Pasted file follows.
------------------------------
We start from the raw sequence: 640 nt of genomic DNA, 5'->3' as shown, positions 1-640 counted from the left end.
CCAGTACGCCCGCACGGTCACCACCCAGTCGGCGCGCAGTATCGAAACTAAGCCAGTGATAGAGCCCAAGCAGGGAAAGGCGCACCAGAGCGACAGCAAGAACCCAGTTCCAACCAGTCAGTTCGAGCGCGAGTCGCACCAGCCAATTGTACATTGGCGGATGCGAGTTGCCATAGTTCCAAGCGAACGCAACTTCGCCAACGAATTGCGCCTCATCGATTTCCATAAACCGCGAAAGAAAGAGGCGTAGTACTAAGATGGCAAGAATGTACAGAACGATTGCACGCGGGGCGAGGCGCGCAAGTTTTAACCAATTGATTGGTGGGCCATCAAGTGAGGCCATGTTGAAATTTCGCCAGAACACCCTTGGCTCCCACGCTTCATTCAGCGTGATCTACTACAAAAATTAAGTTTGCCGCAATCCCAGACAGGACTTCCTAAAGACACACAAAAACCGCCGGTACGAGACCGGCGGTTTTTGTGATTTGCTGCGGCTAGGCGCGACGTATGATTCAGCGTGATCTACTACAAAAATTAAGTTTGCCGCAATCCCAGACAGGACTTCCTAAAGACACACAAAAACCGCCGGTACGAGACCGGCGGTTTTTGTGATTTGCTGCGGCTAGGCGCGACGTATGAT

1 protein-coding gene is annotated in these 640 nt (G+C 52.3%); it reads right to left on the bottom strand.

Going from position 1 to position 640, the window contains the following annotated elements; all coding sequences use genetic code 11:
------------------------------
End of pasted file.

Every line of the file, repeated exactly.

We start from the raw sequence: 640 nt of genomic DNA, 5'->3' as shown, positions 1-640 counted from the left end.
CCAGTACGCCCGCACGGTCACCACCCAGTCGGCGCGCAGTATCGAAACTAAGCCAGTGATAGAGCCCAAGCAGGGAAAGGCGCACCAGAGCGACAGCAAGAACCCAGTTCCAACCAGTCAGTTCGAGCGCGAGTCGCACCAGCCAATTGTACATTGGCGGATGCGAGTTGCCATAGTTCCAAGCGAACGCAACTTCGCCAACGAATTGCGCCTCATCGATTTCCATAAACCGCGAAAGAAAGAGGCGTAGTACTAAGATGGCAAGAATGTACAGAACGATTGCACGCGGGGCGAGGCGCGCAAGTTTTAACCAATTGATTGGTGGGCCATCAAGTGAGGCCATGTTGAAATTTCGCCAGAACACCCTTGGCTCCCACGCTTCATTCAGCGTGATCTACTACAAAAATTAAGTTTGCCGCAATCCCAGACAGGACTTCCTAAAGACACACAAAAACCGCCGGTACGAGACCGGCGGTTTTTGTGATTTGCTGCGGCTAGGCGCGACGTATGATTCAGCGTGATCTACTACAAAAATTAAGTTTGCCGCAATCCCAGACAGGACTTCCTAAAGACACACAAAAACCGCCGGTACGAGACCGGCGGTTTTTGTGATTTGCTGCGGCTAGGCGCGACGTATGAT

1 protein-coding gene is annotated in these 640 nt (G+C 52.3%); it reads right to left on the bottom strand.

Going from position 1 to position 640, the window contains the following annotated elements; all coding sequences use genetic code 11: